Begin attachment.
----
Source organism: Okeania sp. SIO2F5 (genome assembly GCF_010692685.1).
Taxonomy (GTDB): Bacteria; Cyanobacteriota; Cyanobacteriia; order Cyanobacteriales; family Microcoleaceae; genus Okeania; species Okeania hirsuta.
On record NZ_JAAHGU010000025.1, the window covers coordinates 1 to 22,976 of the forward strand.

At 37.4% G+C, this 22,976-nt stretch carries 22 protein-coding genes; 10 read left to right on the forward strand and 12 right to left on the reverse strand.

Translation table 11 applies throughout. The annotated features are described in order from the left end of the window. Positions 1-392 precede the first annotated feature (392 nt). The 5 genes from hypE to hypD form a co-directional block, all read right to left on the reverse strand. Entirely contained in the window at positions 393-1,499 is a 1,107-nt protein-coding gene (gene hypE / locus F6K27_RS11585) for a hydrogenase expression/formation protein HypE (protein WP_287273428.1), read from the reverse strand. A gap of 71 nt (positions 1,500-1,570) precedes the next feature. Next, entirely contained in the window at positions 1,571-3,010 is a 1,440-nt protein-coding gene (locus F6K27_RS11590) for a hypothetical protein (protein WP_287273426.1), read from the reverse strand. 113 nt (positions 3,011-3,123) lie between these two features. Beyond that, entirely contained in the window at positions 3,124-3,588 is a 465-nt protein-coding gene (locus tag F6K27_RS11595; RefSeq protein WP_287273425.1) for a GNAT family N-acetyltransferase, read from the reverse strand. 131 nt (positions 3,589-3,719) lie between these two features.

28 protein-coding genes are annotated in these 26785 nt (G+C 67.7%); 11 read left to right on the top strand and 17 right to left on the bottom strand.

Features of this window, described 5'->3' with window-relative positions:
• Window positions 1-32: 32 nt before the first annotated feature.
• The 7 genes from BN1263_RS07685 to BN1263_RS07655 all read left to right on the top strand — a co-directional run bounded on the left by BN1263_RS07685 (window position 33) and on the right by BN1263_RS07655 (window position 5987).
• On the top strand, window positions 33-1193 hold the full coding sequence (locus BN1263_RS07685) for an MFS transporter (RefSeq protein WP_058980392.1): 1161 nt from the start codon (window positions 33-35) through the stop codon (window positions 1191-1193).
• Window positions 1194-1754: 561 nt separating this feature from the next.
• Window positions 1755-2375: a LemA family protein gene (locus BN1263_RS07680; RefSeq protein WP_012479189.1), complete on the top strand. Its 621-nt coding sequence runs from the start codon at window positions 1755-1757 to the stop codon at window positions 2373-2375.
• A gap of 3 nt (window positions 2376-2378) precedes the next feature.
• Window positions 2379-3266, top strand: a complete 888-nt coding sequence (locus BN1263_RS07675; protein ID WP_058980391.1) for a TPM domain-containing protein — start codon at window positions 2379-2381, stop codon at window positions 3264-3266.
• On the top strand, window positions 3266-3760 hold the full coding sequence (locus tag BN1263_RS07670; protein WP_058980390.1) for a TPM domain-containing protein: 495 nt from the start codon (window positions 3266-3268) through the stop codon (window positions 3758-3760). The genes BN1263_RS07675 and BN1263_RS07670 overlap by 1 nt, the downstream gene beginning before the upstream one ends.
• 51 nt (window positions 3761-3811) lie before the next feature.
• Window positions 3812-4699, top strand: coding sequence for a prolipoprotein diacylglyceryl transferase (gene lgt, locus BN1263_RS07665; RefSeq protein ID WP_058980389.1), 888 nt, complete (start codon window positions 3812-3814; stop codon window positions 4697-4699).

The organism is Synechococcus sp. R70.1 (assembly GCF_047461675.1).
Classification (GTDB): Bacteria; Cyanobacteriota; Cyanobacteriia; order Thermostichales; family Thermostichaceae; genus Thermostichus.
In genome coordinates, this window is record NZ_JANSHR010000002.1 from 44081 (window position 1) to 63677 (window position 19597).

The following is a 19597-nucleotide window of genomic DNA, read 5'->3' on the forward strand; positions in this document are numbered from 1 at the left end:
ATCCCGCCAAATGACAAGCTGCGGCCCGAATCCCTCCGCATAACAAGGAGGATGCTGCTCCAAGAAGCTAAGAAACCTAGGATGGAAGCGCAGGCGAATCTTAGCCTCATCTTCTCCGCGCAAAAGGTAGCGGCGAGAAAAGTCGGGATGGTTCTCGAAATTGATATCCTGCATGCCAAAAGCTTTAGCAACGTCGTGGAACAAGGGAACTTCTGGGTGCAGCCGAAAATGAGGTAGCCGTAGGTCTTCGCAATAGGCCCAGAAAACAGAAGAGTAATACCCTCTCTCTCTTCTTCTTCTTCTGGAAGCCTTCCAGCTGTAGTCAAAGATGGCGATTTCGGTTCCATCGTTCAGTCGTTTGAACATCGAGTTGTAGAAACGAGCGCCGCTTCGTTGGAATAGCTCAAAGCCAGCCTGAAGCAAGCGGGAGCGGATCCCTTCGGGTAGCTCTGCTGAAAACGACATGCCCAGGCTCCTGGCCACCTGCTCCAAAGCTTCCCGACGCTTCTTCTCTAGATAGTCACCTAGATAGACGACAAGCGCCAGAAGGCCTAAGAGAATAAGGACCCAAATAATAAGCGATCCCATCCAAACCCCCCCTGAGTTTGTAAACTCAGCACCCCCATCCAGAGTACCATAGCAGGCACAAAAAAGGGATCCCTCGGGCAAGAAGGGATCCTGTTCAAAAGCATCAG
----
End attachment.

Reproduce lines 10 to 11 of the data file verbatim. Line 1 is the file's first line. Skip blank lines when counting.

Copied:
• On the top strand, window positions 33-1193 hold the full coding sequence (locus BN1263_RS07685) for an MFS transporter (RefSeq protein WP_058980392.1): 1161 nt from the start codon (window positions 33-35) through the stop codon (window positions 1191-1193).
• Window positions 1194-1754: 561 nt separating this feature from the next.